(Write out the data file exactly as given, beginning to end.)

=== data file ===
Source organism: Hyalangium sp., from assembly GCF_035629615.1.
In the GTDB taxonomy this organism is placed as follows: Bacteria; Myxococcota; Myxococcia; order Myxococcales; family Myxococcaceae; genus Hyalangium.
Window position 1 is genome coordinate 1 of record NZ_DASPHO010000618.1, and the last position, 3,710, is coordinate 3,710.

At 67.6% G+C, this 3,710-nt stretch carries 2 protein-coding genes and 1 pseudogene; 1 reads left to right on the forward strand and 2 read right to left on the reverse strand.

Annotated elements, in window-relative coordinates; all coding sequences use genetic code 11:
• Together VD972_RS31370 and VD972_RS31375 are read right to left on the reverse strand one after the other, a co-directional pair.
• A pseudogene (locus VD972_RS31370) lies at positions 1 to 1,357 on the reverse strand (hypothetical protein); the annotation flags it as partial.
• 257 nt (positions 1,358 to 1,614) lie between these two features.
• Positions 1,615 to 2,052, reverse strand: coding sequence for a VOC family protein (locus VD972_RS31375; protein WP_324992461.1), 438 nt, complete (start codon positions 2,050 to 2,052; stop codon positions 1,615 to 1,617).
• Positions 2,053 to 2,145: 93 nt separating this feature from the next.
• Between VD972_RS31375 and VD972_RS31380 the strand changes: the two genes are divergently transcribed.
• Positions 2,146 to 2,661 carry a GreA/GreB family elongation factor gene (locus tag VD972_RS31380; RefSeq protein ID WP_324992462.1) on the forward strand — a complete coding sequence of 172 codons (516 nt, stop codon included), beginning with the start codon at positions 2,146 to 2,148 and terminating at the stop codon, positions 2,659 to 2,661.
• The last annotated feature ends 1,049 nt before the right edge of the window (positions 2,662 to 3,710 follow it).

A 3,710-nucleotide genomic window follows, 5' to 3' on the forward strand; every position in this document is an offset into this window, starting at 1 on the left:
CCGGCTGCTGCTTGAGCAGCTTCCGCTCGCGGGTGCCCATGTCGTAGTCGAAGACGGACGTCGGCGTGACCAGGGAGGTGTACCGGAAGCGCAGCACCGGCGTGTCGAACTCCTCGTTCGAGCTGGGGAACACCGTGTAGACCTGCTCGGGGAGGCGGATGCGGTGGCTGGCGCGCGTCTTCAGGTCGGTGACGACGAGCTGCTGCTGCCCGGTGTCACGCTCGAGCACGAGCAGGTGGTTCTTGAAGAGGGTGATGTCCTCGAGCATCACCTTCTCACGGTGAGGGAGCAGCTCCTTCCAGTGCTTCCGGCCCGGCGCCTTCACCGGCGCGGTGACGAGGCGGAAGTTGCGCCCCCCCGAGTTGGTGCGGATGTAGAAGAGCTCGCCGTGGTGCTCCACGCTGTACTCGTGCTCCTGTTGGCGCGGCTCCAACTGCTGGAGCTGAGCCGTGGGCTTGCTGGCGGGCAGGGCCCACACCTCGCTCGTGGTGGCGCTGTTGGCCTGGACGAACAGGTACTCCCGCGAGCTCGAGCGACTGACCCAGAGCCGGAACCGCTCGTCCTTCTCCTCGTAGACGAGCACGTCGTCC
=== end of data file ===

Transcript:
Source organism: Hyalangium sp., from assembly GCF_035629615.1.
In the GTDB taxonomy this organism is placed as follows: Bacteria; Myxococcota; Myxococcia; order Myxococcales; family Myxococcaceae; genus Hyalangium.
Window position 1 is genome coordinate 1 of record NZ_DASPHO010000618.1, and the last position, 3,710, is coordinate 3,710.

At 67.6% G+C, this 3,710-nt stretch carries 2 protein-coding genes and 1 pseudogene; 1 reads left to right on the forward strand and 2 read right to left on the reverse strand.

Annotated elements, in window-relative coordinates; all coding sequences use genetic code 11:
• Together VD972_RS31370 and VD972_RS31375 are read right to left on the reverse strand one after the other, a co-directional pair.
• A pseudogene (locus VD972_RS31370) lies at positions 1 to 1,357 on the reverse strand (hypothetical protein); the annotation flags it as partial.
• 257 nt (positions 1,358 to 1,614) lie between these two features.
• Positions 1,615 to 2,052, reverse strand: coding sequence for a VOC family protein (locus VD972_RS31375; protein WP_324992461.1), 438 nt, complete (start codon positions 2,050 to 2,052; stop codon positions 1,615 to 1,617).
• Positions 2,053 to 2,145: 93 nt separating this feature from the next.
• Between VD972_RS31375 and VD972_RS31380 the strand changes: the two genes are divergently transcribed.
• Positions 2,146 to 2,661 carry a GreA/GreB family elongation factor gene (locus tag VD972_RS31380; RefSeq protein ID WP_324992462.1) on the forward strand — a complete coding sequence of 172 codons (516 nt, stop codon included), beginning with the start codon at positions 2,146 to 2,148 and terminating at the stop codon, positions 2,659 to 2,661.
• The last annotated feature ends 1,049 nt before the right edge of the window (positions 2,662 to 3,710 follow it).

A 3,710-nucleotide genomic window follows, 5' to 3' on the forward strand; every position in this document is an offset into this window, starting at 1 on the left:
CCGGCTGCTGCTTGAGCAGCTTCCGCTCGCGGGTGCCCATGTCGTAGTCGAAGACGGACGTCGGCGTGACCAGGGAGGTGTACCGGAAGCGCAGCACCGGCGTGTCGAACTCCTCGTTCGAGCTGGGGAACACCGTGTAGACCTGCTCGGGGAGGCGGATGCGGTGGCTGGCGCGCGTCTTCAGGTCGGTGACGACGAGCTGCTGCTGCCCGGTGTCACGCTCGAGCACGAGCAGGTGGTTCTTGAAGAGGGTGATGTCCTCGAGCATCACCTTCTCACGGTGAGGGAGCAGCTCCTTCCAGTGCTTCCGGCCCGGCGCCTTCACCGGCGCGGTGACGAGGCGGAAGTTGCGCCCCCCCGAGTTGGTGCGGATGTAGAAGAGCTCGCCGTGGTGCTCCACGCTGTACTCGTGCTCCTGTTGGCGCGGCTCCAACTGCTGGAGCTGAGCCGTGGGCTTGCTGGCGGGCAGGGCCCACACCTCGCTCGTGGTGGCGCTGTTGGCCTGGACGAACAGGTACTCCCGCGAGCTCGAGCGACTGACCCAGAGCCGGAACCGCTCGTCCTTCTCCTCGTAGACGAGCACGTCGTCC